depression awareness

Beth Alt on Seldon Pass, doing her part to raise depression awareness. Photo courtesy of Jeff Alt

When Beth Alt agreed to accompany her husband on a 218-mile hiking trip across the most difficult section of the Pacific Crest Trail in California, the extent of her backpacking experience tallied in at a whopping one hike—a single overnight journey on the couple's honeymoon. "It was supposed to be two nights, but I'm an active runner and realized that if I doubled my pace, I would get back to civilized amenities and would only spend one night in the woods," she says. With her husband, Jeff, chasing after her, they were back in the hotel on night two. "The deal was if I tried backpacking, he would run a marathon with me. I spent one night in the woods and he trained and ran the Chicago Marathon."

As it turns out, Jeff would end up getting the better end of the deal: In his new book, “Four Boots, One Journey,” he chronicles the couple's trek across the John Muir Trail, a journey through rugged mountain terrain across three national parks and up to the summit of Mt. Whitney, the highest peak in the contiguous United States.

So how did Jeff convince his amenity-loving wife to tackle one of the most grueling hikes in the country? By stretching the truth, of course.

depression awareness

Beth and Jeff Alt during their trek across the John Muir Trail in California, doing their part to raise depression awareness. Photo courtesy of Jeff Alt

"He said there would be a resort half way," Beth explains. "What he didn't fully explain to me was that to qualify as a resort in the backcountry simply requires cold beer, hot food, and a shower. There were no massages or chocolates on the pillows. The rooms were run down, the mattress was as if a boulder dropped off the cliff and landed on the bed leaving a pit in the center of the mattress for us to roll in. The room would be condemned in most cities."

But the staff was friendly, the food was hot, and the beer was cold, and eventually Beth started letting go of her domesticated ways and embracing the wild—bears, lightening bolts, and altitude sickness included. Yet this trip was about more than forcing Beth to let go of little luxuries. After Beth's brother tragically passed away, hiking became a form of therapy for Beth, and a way to raise awareness about depression in his memory. "I hoped to help other people and families from having to go through what my family has," she says. "The hike gave me something tangible to focus my efforts on."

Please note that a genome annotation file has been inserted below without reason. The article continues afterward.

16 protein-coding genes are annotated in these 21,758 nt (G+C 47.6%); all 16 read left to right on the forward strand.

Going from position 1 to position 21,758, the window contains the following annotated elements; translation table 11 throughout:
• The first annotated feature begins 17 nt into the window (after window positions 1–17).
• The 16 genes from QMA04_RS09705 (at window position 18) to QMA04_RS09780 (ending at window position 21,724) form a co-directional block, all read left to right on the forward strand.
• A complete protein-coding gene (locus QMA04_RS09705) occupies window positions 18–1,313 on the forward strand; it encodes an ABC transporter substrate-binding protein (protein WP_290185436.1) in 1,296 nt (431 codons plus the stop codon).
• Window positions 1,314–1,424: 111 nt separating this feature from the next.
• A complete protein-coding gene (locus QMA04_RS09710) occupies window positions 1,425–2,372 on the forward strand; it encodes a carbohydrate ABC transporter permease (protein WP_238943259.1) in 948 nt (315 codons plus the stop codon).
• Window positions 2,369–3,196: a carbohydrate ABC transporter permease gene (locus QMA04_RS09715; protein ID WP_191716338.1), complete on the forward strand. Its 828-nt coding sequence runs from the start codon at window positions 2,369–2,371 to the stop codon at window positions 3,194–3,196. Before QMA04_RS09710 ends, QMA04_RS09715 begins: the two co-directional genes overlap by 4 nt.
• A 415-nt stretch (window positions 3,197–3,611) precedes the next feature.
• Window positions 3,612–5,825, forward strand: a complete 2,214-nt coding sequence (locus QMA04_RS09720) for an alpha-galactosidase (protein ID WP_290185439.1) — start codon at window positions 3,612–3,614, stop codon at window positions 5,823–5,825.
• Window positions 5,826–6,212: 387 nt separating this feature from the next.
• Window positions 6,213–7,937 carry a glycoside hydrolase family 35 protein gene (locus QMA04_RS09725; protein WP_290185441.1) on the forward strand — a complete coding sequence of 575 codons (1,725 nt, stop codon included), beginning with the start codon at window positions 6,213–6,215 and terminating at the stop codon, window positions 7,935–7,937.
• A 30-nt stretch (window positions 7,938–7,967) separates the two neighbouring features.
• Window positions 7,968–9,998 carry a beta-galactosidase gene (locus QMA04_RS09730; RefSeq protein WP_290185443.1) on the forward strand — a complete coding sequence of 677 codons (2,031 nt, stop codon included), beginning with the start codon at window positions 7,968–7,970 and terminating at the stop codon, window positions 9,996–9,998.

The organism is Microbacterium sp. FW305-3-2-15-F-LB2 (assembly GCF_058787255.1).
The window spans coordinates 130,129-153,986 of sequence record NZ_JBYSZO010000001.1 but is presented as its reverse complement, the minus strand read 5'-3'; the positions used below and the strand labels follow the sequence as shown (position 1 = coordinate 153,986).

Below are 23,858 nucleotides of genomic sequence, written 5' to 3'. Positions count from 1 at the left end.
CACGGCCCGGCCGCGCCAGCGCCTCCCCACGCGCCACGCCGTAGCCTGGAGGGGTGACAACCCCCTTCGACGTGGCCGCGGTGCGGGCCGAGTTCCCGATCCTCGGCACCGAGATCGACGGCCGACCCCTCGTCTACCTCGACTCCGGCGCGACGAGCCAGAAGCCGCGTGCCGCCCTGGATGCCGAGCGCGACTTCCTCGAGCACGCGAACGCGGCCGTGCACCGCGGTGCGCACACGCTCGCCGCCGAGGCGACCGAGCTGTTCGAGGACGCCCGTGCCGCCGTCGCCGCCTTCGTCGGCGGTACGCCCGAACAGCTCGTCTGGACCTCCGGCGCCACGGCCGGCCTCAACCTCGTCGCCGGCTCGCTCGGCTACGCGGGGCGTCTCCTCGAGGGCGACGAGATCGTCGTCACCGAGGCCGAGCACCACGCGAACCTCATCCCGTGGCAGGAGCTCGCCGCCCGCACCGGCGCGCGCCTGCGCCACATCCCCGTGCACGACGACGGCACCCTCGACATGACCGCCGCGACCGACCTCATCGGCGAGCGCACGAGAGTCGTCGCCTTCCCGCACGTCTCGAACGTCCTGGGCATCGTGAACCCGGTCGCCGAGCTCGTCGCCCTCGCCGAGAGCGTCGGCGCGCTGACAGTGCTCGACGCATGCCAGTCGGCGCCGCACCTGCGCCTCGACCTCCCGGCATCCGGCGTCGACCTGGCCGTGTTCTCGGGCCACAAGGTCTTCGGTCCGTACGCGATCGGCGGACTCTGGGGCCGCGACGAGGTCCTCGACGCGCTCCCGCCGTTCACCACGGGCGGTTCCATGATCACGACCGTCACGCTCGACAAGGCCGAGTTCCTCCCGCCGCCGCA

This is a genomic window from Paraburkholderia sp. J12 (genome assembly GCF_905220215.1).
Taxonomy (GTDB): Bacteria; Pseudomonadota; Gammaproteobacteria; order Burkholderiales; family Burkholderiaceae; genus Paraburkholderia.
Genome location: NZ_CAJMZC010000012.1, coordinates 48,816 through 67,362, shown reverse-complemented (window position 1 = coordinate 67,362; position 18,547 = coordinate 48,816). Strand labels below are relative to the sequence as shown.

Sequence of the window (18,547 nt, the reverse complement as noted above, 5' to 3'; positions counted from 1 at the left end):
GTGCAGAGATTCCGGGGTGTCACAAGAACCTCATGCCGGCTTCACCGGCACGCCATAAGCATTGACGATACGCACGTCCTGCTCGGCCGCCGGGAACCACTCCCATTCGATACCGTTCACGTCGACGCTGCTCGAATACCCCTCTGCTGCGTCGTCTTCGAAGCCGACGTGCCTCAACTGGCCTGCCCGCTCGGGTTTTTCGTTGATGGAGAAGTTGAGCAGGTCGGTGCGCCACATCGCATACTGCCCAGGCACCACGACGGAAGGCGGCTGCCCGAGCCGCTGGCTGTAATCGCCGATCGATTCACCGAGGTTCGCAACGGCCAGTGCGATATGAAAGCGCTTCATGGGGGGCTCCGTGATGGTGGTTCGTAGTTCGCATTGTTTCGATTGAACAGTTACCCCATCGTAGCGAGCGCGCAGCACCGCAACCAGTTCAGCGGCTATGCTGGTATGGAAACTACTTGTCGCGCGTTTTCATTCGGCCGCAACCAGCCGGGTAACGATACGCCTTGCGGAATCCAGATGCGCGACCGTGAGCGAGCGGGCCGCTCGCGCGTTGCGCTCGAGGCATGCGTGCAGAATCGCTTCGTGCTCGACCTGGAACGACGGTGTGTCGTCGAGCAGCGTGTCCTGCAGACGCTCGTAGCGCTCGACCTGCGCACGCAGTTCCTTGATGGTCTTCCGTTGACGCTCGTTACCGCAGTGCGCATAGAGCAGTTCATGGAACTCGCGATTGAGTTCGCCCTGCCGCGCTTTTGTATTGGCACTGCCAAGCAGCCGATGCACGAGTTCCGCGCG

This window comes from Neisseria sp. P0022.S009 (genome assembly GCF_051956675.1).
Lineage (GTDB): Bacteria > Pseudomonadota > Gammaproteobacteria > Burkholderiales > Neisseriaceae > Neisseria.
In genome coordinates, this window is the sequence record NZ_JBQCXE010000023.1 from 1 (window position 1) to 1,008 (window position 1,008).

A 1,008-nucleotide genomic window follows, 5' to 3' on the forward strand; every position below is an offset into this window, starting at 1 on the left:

That's not to say their journey didn't have its bumps and bruises—literally. As the couple was descending Muir Pass, measuring in at 11,955 feet, Beth developed a painful blister on her heel. With a heavy pack on, she lost her balance trying to keep the weight off her injured foot and tumbled headfirst down the trail, almost falling off the cliff-edge trail. "Luckily, I got wedged in some boulders just inches from falling off the cliff. I was ready to bag it right there and then. I had tears in my eyes, and I was in pain."

depression awareness

Beth Alt celebrating on Donahue Pass, 11,056 feet. Photo courtesy of Jeff Alt

Add in a steady influx of bears, lightening storms, and a shortage of a toilet paper, and Jeff's book is a hilarious archive of the good, the bad, and the hilarious—though in the moment, Beth says she was totally focused on survival. "[I had] heard that women's menstrual cycles increase in the thin mountain air, which prompted me to bring along a huge supply of feminine products—way more than I needed." Jeff writes of meeting another hiking duo on the trail:

"Beth was now educating the guy's daughter about the thin-air effect. The father-daughter team had been in the woods only a few days. So the next thing you know, Beth was unloading a large portion of her feminine product inventory from her pack and into the young woman's pack. On the streets of L.A. or New York, Beth might have looked rather suspicious passing zip-locked, gallon-size baggies stuffed full of white tubes discreetly from her pack to another, but for Beth, this was business."

depression awareness

Beth Alt fording Evolution Creek, doing her part to raise depression awareness. Photo courtesy of Jeff Alt

So what lessons does Beth have for other first-time backpackers used to the finer things in life? Ditch the lipstick for Chapstick, and always bring enough sunscreen and toilet paper. "Do it for a once-in-a-lifetime experience outside the box!" she suggested to anyone having doubts. "It will be worth it. After I got past the shower thing, I had a blast. Hiking gave me a euphoric state of mind. I was able to relax, get a great workout in, and enjoy beautiful views and awesome sunsets.

And as for what you can leave behind?

"You don't need a stockpile of tampons!"

Buy “Four Boots, One Journey” at

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